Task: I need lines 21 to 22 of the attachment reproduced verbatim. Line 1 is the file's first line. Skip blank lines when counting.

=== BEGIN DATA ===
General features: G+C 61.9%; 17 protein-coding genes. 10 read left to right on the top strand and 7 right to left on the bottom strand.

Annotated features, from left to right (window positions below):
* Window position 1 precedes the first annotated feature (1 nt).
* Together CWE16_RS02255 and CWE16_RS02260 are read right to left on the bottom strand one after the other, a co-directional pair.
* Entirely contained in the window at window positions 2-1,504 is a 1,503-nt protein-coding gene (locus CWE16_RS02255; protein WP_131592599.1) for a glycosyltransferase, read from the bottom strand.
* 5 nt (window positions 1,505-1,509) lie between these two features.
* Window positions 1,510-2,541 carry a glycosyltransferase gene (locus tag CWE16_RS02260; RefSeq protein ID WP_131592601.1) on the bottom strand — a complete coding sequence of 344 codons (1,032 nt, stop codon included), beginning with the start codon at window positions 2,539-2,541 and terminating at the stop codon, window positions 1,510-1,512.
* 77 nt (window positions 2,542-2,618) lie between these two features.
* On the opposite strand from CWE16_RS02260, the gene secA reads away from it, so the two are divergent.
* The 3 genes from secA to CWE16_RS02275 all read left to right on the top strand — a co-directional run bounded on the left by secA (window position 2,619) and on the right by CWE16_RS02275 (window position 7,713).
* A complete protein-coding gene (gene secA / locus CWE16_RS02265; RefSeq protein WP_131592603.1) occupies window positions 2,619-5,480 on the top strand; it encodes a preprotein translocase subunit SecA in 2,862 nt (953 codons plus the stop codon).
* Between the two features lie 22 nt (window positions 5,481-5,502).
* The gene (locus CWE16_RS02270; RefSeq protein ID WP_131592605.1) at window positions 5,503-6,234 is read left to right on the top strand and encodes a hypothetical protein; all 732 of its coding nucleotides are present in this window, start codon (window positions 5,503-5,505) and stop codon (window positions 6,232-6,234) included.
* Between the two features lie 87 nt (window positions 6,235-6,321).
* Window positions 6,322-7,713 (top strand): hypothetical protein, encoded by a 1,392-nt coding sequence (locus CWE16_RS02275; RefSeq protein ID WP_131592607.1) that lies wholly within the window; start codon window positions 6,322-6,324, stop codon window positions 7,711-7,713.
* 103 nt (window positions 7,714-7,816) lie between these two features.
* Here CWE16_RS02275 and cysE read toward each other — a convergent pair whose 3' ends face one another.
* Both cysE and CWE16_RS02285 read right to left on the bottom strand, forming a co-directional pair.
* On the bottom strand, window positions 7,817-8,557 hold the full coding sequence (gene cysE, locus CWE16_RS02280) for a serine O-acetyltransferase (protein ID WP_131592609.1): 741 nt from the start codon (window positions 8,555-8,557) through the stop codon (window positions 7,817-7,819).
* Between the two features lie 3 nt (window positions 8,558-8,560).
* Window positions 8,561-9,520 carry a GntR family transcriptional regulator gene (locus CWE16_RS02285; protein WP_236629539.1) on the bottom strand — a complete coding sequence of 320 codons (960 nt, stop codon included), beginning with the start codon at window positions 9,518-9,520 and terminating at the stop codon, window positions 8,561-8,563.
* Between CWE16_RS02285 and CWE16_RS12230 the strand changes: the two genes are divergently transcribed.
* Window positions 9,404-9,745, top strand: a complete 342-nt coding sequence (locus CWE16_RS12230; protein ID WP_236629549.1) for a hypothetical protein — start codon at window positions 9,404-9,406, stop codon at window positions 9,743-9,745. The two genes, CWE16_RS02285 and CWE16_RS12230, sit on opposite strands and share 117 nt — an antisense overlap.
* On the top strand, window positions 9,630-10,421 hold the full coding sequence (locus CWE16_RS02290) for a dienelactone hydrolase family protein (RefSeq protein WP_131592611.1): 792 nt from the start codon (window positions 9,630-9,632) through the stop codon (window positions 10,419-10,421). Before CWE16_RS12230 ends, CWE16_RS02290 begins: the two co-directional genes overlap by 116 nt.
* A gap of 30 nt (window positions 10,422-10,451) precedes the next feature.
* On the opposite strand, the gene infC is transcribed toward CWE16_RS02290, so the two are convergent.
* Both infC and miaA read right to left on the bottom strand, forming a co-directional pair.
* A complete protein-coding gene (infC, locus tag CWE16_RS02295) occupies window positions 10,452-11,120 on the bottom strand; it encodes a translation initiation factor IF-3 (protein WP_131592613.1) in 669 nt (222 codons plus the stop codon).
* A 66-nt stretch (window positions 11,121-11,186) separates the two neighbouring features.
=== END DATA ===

* Window positions 8,561-9,520 carry a GntR family transcriptional regulator gene (locus CWE16_RS02285; protein WP_236629539.1) on the bottom strand — a complete coding sequence of 320 codons (960 nt, stop codon included), beginning with the start codon at window positions 9,518-9,520 and terminating at the stop codon, window positions 8,561-8,563.
* Between CWE16_RS02285 and CWE16_RS12230 the strand changes: the two genes are divergently transcribed.